Photo shows used needles discarded in an area of West Trail.

Photo shows used needles discarded in an area of West Trail.

Trail police advise what to do if you find dirty needles

A West Trail resident recently found six needles thrown into grass near a walking path

Hardly a week goes by without someone posting a warning on social media about used needles being found in Trail – whether it be at a local park, on a street, or on a well-used or out-of-the-way walking path.

The most important question is, “What should a person do when they spot a needle?”

Simply put, don’t touch it.

Call the police to come and properly dispose of it.

The ugly truth that Trail has not skirted the problem of dirty needles left in public places, surfaced again this week after a West Trail resident found six used needles while walking the family pet. The uncapped needles were tossed and partially hidden in long grass – fortunately the person and dog were not pricked.

The Trail Times called the detachment to ask if these incidents are reported, and what a resident should do in these cases.

“We do get called on this,” RCMP Cpl. Devon Reid replied, noting a report was filed on the six needles found this week.

“If somebody calls and says they found used needles in a park, we all recognize it as drug paraphernalia. Our policy is that we go and pick those up and destroy them because the needles are obviously a health hazard – we take them and dispose of them properly in a sharps container.”

And that’s where the investigation usually ends.

“The problem being, that it is almost impossible to investigate any further beyond that,” Reid explained, clarifying that fingerprints or DNA on discarded needles wouldn’t hold up as evidence in court. “So really, we seize them and destroy them for public safety.”

The biggest risk with a dirty needle, of course, is coming into contact with a pathogen and/or drug residue.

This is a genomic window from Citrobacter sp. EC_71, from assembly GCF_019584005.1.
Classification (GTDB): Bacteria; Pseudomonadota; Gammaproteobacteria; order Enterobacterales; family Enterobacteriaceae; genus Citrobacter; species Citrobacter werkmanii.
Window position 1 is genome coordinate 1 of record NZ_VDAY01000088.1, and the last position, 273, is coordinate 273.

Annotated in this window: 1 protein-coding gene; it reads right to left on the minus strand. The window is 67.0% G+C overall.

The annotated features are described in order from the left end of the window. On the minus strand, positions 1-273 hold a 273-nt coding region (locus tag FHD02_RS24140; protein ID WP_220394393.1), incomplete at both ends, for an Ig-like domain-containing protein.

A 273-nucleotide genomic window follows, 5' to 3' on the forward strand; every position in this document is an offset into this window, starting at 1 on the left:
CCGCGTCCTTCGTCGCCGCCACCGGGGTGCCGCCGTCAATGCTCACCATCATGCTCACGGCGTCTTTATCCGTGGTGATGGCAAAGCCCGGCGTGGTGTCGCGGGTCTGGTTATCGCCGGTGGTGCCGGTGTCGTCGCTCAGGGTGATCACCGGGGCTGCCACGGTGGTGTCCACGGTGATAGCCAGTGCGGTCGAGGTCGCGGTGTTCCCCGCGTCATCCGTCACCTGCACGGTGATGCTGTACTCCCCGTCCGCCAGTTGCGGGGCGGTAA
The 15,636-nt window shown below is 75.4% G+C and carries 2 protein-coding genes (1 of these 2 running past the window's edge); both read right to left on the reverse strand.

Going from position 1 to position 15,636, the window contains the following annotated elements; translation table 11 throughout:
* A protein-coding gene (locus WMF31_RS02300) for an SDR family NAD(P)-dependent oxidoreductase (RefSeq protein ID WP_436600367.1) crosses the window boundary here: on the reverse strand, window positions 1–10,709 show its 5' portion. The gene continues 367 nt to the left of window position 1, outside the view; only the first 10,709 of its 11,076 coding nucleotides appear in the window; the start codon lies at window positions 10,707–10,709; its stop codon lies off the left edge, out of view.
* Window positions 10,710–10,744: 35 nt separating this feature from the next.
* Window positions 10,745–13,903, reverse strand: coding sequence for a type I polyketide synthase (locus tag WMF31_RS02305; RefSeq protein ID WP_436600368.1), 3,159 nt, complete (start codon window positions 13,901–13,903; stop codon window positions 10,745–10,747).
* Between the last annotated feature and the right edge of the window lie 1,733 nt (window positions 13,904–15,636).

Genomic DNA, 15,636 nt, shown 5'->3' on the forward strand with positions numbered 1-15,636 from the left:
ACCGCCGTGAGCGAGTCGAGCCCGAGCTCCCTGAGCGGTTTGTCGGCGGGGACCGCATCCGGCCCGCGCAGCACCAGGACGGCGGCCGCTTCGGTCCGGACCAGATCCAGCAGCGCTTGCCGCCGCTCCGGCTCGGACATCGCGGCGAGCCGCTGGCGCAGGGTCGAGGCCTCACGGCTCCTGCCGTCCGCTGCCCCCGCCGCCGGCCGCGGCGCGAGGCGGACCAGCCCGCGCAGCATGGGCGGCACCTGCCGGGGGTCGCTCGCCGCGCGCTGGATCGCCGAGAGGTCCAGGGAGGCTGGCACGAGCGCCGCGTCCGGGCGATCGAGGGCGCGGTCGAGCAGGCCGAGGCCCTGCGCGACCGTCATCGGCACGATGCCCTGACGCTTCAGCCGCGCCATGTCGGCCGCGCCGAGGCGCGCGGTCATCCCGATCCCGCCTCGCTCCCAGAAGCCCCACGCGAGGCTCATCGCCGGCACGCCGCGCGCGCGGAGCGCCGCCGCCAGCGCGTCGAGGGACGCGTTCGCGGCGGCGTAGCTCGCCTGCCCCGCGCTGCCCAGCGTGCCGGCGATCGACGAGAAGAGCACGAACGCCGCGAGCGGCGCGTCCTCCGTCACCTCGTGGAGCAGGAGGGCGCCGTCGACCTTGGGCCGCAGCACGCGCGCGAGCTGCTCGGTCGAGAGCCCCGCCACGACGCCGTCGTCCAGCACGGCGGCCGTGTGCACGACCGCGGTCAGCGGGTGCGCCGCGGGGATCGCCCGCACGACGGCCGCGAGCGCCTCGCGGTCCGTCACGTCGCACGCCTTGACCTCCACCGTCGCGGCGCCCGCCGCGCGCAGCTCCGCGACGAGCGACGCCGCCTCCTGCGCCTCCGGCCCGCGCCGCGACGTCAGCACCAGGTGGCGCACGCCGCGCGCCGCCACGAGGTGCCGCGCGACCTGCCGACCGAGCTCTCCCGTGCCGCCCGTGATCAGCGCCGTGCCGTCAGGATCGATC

“Absolutely do not pick it up,” the officer stressed. “We do not want anyone getting sick by touching somebody’s used needles with blood – or anything else – on it.”

Calling the police can end up being useful in another way, however.

“We do not mind getting these calls because sometimes, not always, it can show a pattern and maybe it can change the way we do our patrols,” Reid said. “So if we are always finding needles in the same park, then maybe we are going to have an officer walk through that park every night just to see what is going on there – it can help us tailor our patrols to where the problem areas are.”

Interior Health (IH) has specific instructions on what to do if a discarded needle is found.

The IH harm reduction team advises the following:

1. Use a rigid puncture-proof container with a secure lid. Remove the lid and place the container on the ground beside the needle. Do not break or recap the needle.

2. Pick up the needle by the centre of the syringe barrel with care. Use work or latex gloves, or tongs, if available. Always point the sharp end of the needle down and away from you.

3. Put the needle in the container, sharp-end first, and secure the lid. While doing this step, the container should be on the ground; do not hold it in your hand.

4. Remove gloves and wash hands thoroughly with soap and water.

5. Drop off the sealed container at a local health unit, harm reduction program, or community drop box.